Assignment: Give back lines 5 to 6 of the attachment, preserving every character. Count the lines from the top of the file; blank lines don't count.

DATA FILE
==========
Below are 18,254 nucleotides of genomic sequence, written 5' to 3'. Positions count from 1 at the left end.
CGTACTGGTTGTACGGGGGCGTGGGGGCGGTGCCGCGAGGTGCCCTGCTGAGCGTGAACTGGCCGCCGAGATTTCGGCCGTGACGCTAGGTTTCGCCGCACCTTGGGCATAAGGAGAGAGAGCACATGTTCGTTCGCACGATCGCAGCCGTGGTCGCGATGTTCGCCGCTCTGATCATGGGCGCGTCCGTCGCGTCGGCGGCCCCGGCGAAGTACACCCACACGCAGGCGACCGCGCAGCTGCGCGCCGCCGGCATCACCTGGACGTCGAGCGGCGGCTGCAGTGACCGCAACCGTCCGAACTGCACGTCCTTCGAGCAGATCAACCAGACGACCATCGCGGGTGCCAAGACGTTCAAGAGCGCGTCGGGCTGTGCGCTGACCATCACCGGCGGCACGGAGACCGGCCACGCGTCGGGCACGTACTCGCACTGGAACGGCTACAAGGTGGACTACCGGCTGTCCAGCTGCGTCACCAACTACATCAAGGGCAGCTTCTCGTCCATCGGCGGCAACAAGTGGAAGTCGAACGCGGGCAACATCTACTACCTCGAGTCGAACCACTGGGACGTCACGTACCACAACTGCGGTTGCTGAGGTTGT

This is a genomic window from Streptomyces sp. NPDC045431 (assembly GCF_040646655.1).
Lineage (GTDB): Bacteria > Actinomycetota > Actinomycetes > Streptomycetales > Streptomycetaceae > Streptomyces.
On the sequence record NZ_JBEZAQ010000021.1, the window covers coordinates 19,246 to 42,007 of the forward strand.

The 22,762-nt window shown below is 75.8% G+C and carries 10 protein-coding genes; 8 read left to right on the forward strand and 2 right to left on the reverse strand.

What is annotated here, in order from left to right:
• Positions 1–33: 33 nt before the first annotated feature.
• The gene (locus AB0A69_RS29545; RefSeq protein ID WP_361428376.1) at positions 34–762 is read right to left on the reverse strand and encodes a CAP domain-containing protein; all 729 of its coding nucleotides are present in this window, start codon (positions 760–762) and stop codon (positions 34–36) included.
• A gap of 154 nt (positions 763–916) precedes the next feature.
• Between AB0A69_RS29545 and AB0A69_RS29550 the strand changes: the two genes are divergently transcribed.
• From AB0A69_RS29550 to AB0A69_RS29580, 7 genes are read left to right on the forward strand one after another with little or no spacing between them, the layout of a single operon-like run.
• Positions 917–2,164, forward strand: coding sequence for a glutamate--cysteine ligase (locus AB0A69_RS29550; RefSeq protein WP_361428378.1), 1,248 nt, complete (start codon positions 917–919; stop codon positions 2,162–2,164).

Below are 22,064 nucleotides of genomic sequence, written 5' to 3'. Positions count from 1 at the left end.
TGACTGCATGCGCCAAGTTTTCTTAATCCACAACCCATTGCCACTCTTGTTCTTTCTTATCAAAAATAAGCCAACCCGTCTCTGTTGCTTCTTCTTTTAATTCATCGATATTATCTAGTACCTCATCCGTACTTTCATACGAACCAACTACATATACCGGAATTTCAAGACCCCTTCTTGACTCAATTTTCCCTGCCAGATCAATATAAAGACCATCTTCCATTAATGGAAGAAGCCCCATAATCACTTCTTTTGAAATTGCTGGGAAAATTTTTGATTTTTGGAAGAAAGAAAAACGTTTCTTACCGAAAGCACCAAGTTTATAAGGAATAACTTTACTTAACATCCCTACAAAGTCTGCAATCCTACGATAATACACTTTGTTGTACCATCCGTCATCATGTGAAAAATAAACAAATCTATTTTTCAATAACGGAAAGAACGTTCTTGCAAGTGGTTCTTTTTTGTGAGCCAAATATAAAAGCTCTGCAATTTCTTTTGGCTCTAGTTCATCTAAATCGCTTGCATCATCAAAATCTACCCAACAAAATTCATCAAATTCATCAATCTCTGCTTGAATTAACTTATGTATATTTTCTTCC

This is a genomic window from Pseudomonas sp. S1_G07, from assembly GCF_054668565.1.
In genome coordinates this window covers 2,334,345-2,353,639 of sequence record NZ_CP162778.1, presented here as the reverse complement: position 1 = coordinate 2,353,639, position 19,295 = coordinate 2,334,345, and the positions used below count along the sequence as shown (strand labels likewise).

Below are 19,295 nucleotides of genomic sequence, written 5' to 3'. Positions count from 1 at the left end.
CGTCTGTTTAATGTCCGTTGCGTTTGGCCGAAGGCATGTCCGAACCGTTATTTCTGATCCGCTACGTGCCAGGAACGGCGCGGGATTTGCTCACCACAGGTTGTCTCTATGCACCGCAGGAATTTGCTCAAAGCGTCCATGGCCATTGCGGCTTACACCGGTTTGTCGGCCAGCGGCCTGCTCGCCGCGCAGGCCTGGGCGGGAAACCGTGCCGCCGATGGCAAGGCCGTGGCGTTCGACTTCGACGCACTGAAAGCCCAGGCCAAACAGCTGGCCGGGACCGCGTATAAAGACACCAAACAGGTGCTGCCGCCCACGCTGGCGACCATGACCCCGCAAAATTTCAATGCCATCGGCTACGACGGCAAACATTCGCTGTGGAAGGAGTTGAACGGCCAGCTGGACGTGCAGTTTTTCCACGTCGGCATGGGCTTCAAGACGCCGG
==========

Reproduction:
On the sequence record NZ_JBEZAQ010000021.1, the window covers coordinates 19,246 to 42,007 of the forward strand.

The 22,762-nt window shown below is 75.8% G+C and carries 10 protein-coding genes; 8 read left to right on the forward strand and 2 right to left on the reverse strand.